G5 Sahel leaders pay tribute to 71 soldiers slain in Niger

Updated 15 December 2019

G5 Sahel leaders pay tribute to 71 soldiers slain in Niger

NIAMEY: Leaders of the G5 Sahel nations held summit talks in Niamey Sunday, after the death last week of 71 Niger soldiers in a jihadist attack, calling for closer cooperation and international support in the battle against the Islamist threat.
Burkina Faso President Roch Marc Christian Kabore, whose country holds the rotating presidency of the regional G5 group, called for a minute’s silence for the victims of Tuesday’s attack at a military camp in Inates, near the Mali border.
“These endless attacks carried out by terrorist groups in our region remind us not only of the gravity of the situation, but also the urgency for us to work more closely together,” said Kabore.
“The terrorist threat against the Sahel countries is getting worse,” said Niger’s President Mahamadou Issoufou, the host of the summit.
The attacks were aimed not just at military targets but increasingly “civilian populations, notably traditional local leaders.”
Earlier four of the five Sahel leaders paid homage at the graves of 71 Niger military personnel killed. Kabore and Issoufou attended along with Mali’s Ibrahim Boubakar Keita, Chad’s Idriss Deby Itno for the short ceremony at an air base in Niamey.
The Daesh group claimed responsibility for the assault, in which hundreds of jihadists attacked a camp near the border with Mali with shells and mortars.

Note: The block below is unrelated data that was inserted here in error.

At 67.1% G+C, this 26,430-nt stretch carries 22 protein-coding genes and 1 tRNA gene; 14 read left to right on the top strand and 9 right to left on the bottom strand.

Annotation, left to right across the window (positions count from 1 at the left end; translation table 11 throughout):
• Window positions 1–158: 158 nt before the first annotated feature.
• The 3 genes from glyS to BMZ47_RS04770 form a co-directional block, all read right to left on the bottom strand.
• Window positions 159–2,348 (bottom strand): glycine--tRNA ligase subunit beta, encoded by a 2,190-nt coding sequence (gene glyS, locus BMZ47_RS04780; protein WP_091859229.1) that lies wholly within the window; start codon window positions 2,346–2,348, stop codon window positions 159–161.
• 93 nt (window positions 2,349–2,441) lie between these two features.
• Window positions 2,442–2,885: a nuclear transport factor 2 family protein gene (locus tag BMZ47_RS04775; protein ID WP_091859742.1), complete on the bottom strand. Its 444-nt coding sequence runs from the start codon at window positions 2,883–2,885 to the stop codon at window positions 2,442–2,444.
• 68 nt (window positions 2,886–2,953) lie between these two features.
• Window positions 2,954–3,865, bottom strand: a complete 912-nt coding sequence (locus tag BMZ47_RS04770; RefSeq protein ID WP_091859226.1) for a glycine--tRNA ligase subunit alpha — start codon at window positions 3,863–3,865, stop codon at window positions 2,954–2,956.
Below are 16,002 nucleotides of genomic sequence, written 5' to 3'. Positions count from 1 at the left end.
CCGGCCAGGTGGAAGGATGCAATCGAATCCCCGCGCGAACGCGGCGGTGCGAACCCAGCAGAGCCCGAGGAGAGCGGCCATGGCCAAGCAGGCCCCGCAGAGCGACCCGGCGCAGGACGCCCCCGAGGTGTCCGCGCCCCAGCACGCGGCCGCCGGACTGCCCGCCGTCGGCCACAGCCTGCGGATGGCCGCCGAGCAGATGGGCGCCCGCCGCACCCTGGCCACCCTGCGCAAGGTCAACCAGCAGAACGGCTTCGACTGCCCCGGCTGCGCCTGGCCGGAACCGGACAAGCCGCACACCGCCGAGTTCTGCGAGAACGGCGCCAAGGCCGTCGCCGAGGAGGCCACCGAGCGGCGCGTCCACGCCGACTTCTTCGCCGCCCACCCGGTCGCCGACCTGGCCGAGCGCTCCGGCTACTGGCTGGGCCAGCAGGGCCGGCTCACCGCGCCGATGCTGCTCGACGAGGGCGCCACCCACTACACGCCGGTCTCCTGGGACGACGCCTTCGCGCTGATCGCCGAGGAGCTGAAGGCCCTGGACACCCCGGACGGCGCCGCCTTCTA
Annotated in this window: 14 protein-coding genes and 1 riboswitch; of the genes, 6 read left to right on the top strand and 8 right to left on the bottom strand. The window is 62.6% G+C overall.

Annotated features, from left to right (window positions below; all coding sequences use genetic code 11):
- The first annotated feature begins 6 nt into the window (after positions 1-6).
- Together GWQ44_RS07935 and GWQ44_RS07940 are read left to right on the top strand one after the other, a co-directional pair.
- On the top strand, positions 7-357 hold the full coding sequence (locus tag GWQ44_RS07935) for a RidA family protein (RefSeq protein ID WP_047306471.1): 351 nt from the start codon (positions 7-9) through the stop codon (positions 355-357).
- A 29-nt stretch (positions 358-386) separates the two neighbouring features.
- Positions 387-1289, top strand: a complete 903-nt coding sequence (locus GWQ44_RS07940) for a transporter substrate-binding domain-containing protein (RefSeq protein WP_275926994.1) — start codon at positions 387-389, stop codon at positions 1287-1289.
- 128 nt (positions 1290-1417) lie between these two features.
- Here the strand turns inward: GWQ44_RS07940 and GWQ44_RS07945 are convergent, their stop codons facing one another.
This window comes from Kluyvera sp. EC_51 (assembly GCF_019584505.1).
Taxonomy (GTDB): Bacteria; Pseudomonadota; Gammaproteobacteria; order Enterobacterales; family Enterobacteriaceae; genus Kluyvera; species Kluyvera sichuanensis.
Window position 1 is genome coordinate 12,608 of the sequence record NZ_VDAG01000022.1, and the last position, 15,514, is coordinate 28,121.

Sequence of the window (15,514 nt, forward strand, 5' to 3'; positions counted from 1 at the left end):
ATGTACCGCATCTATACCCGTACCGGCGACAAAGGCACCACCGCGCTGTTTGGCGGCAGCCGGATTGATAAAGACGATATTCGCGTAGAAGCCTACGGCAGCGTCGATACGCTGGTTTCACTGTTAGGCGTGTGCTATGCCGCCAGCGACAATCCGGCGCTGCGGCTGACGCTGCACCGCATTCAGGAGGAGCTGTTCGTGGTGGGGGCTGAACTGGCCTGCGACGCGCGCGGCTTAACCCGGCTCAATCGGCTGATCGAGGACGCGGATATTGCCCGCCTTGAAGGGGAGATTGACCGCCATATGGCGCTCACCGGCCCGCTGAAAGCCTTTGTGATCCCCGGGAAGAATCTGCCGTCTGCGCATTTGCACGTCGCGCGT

The attack in Inates in the western Tillaberi region was the deadliest on Niger’s military since Islamist militant violence began to spill over from neighboring Mali in 2015, and dealt a blow to efforts to roll back extremism in the Sahel.
At Sunday’s ceremony, a large panel painted in the red, white and green of the Niger flag bore the inscription; “rest in peace, worthy and valiant sons of the nation. The Fatherland will be eternally grateful.”
The G5 leaders announced on Saturday they would hold the extraordinary summit in Niger to show solidarity and to “consult” after the large-scale attack. The meeting had originally been due to take place in the Burkinabe capital Ouagadougou.
Niger has been observing three days of national mourning from Friday to Sunday.
Militant violence has spread across the vast Sahel region, especially in Burkina Faso and Niger, having started when armed Islamists revolted in northern Mali in 2012.
In the last four months, the insurgency has claimed the lives of more than 230 soldiers in Niger, Mali and Burkina Faso. Last month, 13 French troops were killed in a helicopter collision while hunting jihadists in northern Mali.
Thousands of civilians have also died and more than a million have been forced to flee their homes since the jihadist revolt began.
Analysts note an escalation in the jihadists’ operational tactics, which seem to have become bolder and more complex in recent months.
From hit-and-run raids by a small group of Kalashnikov-armed guerrillas, the extremists are now carrying out operations that involve hundreds of fighters, armed with mortars and using vehicles for suicide attacks.
Ranged against them are the impoverished armies of Chad, Burkina Faso, Mali, Mauritania and Niger, plus a 4,500-man French force in the Sahel and the 13,000-man UN force in Mali, MINUSMA.
Tuesday’s attack prompted French President Emmanuel Macron to postpone a meeting scheduled for next week in the southwestern French town of Pau, where he and five presidents from the Sahel were due to discuss security in the region.
The talks will now take place early next year.
The Sahel region of Africa lies to the south of the Sahara Desert and stretches across the breadth of the African continent.